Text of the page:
LITTLE ROCK, Ark. (AP) — Two mobile health centers are set to provide services in Arkansas starting this spring in an effort to expand health care access to underserved residents.
The Arkansas Minority Health Commission’s mobile health unit will start making trips around the state this week, the Arkansas Democrat-Gazette reported. Its first stop will be in Marianna on Wednesday.
The bus is equipped with two screening rooms, a restroom and an education room, and will provide information about county health resources, free screenings and how to deal with chronic conditions.
“I’m really, really excited. It’s here, it’s live,” said Beatriz Mondragon, the commission’s health specialist and mobile health unit coordinator. “To me it’s really important for the community to be able to reach these services.”
The unit was funded by $292,000 in state general revenue and tobacco settlement funds. The bus will most often be parked outside food banks.
Mobile centers can help bring health care to underserved and vulnerable communities, such as immigrants or people experiencing poverty or homelessness, according to researchers.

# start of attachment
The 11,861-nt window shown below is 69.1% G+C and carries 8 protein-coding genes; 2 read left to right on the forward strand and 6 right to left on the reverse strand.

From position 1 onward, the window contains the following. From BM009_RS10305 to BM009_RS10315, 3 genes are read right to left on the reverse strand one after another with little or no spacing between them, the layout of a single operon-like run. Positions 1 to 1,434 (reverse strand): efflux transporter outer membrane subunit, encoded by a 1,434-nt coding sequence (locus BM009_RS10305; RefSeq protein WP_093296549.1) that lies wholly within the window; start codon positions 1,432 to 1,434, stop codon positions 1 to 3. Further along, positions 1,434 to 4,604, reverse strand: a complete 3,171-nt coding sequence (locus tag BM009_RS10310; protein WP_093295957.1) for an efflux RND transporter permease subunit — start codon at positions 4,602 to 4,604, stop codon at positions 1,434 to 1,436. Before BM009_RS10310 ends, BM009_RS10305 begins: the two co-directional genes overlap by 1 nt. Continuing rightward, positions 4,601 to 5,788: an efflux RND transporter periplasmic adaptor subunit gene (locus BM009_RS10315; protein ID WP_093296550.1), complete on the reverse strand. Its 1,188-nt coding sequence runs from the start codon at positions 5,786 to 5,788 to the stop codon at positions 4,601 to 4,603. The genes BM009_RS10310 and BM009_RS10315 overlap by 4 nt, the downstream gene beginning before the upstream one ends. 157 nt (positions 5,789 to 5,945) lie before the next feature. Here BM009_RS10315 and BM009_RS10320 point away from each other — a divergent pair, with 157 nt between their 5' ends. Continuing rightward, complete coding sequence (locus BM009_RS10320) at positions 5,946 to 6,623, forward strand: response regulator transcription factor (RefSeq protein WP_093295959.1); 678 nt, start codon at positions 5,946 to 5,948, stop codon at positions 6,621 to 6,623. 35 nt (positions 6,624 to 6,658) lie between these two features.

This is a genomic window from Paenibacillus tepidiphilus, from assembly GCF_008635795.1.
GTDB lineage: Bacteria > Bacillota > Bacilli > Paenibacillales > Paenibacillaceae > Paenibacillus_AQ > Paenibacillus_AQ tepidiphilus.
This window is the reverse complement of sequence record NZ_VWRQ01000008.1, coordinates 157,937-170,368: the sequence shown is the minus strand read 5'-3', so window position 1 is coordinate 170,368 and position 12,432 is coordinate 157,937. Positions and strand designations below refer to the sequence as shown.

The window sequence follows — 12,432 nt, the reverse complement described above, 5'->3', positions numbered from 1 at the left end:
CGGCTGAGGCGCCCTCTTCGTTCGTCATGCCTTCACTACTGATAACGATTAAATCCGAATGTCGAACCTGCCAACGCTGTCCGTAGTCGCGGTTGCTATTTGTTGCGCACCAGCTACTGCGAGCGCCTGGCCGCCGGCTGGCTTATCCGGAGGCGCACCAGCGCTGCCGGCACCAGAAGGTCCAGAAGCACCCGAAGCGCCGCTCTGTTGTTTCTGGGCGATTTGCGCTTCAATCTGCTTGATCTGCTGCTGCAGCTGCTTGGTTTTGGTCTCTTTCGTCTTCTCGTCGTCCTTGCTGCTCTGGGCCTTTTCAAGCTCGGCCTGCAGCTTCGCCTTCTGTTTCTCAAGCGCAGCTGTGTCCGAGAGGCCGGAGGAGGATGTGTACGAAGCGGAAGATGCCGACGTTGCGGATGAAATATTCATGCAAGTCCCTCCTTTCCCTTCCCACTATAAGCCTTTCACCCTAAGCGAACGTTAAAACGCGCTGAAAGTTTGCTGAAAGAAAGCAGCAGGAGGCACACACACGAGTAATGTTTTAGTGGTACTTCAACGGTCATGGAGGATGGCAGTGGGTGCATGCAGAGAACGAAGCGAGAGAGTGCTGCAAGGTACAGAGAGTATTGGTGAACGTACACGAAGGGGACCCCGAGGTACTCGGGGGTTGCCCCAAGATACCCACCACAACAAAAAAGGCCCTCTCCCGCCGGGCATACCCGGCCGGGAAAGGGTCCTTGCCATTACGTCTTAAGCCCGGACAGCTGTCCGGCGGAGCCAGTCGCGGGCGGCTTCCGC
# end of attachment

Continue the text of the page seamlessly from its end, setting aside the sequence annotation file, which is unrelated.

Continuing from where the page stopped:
Another mobile health clinic, led by the New York Institute of Technology College of Osteopathic Medicine at Arkansas State University, is scheduled to begin operations in May. The van will offer mental health assessments and preventative care, such as blood pressure and glucose screenings.
The clinic is funded by a nearly $830,000 rural development grant from the U.S. Department of Agriculture. The van is scheduled to be make trips around the state’s northeast region through at least May 2020, said Jennifer Wharton, the project manager at the New York Institute of Technology.
“Our focus really is on underserved and rural populations in Arkansas,” she said. “We’re hoping that we’re able to reach those individuals and simultaneously provide students with valuable rural clinic training.”